In 1966, she appeared as Wilhemina Peterson in the film The Night of the Grizzly, starring Clint Walker and Martha Hyer. Oct 24, 1974 she played a nun in Quantum Leap Season 1, Episode 4 "The Right Hand of God". In 1978, she appeared on The Love Boat in a segment titled "The Kissing Bandit" and she played Aunt Gertrude in a segment titled "America's Sweetheart".

After The Beverly Hillbillies Kulp appeared on The Brian Keith Show and Sanford and Son. She also appeared in Broadway productions, including Morning's at Seven in 1981.

Politics, academia and retirement

In 1984, after working with the Democratic state committee in her home state of Pennsylvania "on a variety of projects" over a period of years, Kulp ran unopposed as the Democratic nominee for the United States House of Representatives from Pennsylvania's 9th congressional district.[11] As an opponent of Republican incumbent, Bud Shuster, in a Republican district, Kulp was the underdog.

Sixty-two years old at the time, Kulp said some people might feel her background as an actress was "frivolous." But she noted that Ronald Reagan had taken the route from screen to politics and she said anyone who "listens and cares" can do well.[12]

To her dismay, Hillbillies co-star Buddy Ebsen called the Shuster campaign and volunteered to make a radio campaign ad in which he called Kulp "too liberal."[13] Kulp said of Ebsen, "'He's not the kindly old Jed Clampett that you saw on the show... It's none of his business and he should have stayed out of it.' She said she and Ebsen 'didn't get along because I found him difficult to work with. But I never would have done something like this to him.'" Garnering 59,449 votes, or just 33.6% to Shuster's 117,203 votes and 66.4%, she lost.[14]

After her defeat, she worked at Juniata College, a private liberal arts college in Huntingdon, Pennsylvania as an artist-in-residence.[15] Later she taught acting.

She subsequently retired; first to a farm in Connecticut and later to Palm Desert, California.


Kulp was diagnosed with cancer in 1990, then she received chemotherapy. By 1991 the cancer had spread, and Kulp died on February 3 at a friend's home in Palm Desert, California.[6][16] Her remains are interred at Westminster Presbyterian Cemetery in Mifflintown, Pennsylvania.[3]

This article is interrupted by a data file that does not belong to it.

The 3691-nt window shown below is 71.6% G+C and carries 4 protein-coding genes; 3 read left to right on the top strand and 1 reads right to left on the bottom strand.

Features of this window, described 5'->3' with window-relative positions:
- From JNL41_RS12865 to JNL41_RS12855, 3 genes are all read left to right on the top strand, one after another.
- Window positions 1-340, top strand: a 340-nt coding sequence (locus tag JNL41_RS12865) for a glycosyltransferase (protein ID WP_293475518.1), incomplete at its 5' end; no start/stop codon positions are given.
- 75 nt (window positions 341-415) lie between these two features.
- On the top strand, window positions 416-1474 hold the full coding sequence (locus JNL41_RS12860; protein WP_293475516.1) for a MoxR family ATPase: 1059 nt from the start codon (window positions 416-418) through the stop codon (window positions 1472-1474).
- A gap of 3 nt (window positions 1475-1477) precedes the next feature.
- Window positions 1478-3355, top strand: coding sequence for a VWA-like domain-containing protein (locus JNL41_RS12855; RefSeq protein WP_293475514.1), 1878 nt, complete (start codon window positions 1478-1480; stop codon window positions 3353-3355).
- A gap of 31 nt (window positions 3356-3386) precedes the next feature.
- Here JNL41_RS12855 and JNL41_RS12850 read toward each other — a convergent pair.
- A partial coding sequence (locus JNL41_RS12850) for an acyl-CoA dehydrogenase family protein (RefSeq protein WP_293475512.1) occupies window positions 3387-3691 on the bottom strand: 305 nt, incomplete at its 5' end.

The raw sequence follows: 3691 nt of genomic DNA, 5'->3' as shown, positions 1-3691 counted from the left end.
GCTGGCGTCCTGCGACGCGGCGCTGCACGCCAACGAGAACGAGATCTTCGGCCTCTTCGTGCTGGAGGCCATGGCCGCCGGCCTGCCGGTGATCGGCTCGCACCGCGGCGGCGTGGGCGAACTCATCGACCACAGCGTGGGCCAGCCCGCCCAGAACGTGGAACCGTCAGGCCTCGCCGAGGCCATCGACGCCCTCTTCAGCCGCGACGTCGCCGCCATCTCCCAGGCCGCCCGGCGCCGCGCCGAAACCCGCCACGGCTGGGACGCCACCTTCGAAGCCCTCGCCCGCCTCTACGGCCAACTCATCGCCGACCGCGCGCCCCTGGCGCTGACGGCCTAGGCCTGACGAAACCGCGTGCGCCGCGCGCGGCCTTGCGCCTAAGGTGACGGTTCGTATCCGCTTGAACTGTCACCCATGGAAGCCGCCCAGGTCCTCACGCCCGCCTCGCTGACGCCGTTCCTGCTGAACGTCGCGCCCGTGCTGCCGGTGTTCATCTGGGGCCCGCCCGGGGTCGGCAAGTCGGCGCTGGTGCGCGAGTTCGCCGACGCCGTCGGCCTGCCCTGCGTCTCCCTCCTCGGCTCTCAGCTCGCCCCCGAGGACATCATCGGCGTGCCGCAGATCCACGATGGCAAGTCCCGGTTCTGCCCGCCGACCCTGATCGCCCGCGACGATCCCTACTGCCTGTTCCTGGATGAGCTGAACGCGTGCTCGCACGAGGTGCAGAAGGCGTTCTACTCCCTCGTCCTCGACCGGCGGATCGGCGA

Personal life

Kulp married Charles Malcolm Dacus on April 1, 1951, in Dade County, Florida; they divorced in 1961.[17]

Later in life, Kulp indicated to author Boze Hadleigh in a 1989 interview, that she was a lesbian. "As long as you reproduce my reply word for word, and the question, you may use it.... I'd appreciate it if you'd let me phrase the question. There is more than one way. Here's how I would ask it: 'Do you think that opposites attract?' My own reply would be that I'm the other sort – I find that birds of a feather flock together. That answers your question."[18]


  1. ^
  2. ^
  3. ^ a b Nancy Kulp at Find a Grave
  4. ^ 1930 U.S. Federal Census Record, viewed on on 7 June 2010.
  5. ^ US Federal Census Record, viewed on on 7 June 2010.
  6. ^ a b Nancy Kulp, 69, Dies; Film and TV Actress, The New York Times, February 5, 1991
  7. ^ a b
  8. ^ The Model and the Marriage Broker at the Internet Movie Database
  9. ^ ""I Love Lucy" Lucy Meets the Queen (1956)" at the Internet Movie Database
  10. ^
  11. ^
  12. ^ CAMPAIGN NOTES; Actress in Pennsylvania To Run for Congress, New York Times, 1984-02-02
  13. ^ Feudin' Hillbillies. Jed Clampett Opposes Miss Hathaway's House Bid" Palm Beach Post. November 4, 1984. Retrieved December 12, 2014
  14. ^ Former 'Hillbilly' Loses, New York Times, 1984-11-08
  15. ^ Kulp Goes From Miss Hathaway to Pennsylvania College Professor,Lakeland Ledger,1985-11-29
  16. ^ LCC PN2285 .J56 2004
  17. ^ Marriage license on, which cites the marriage of Nancy Jane Kulp and Charles Malcolm Dacus as occurring in Dade County, Florida, in 1951. The marriage certificate number is 1315 and is held in Volume 7097.
  18. ^ Boze Hadleigh, "Hollywood Lesbians" (Barricade Books, 1992)

External links

This article was sourced from Creative Commons Attribution-ShareAlike License; additional terms may apply. World Heritage Encyclopedia content is assembled from numerous content providers, Open Access Publishing, and in compliance with The Fair Access to Science and Technology Research Act (FASTR), Wikimedia Foundation, Inc., Public Library of Science, The Encyclopedia of Life, Open Book Publishers (OBP), PubMed, U.S. National Library of Medicine, National Center for Biotechnology Information, U.S. National Library of Medicine, National Institutes of Health (NIH), U.S. Department of Health & Human Services, and, which sources content from all federal, state, local, tribal, and territorial government publication portals (.gov, .mil, .edu). Funding for and content contributors is made possible from the U.S. Congress, E-Government Act of 2002.
Crowd sourced content that is contributed to World Heritage Encyclopedia is peer reviewed and edited by our editorial staff to ensure quality scholarly research articles.
By using this site, you agree to the Terms of Use and Privacy Policy. World Heritage Encyclopedia™ is a registered trademark of the World Public Library Association, a non-profit organization.

Copyright © World Library Foundation. All rights reserved. eBooks from Project Gutenberg are sponsored by the World Library Foundation,
a 501c(4) Member's Support Non-Profit Organization, and is NOT affiliated with any governmental agency or department.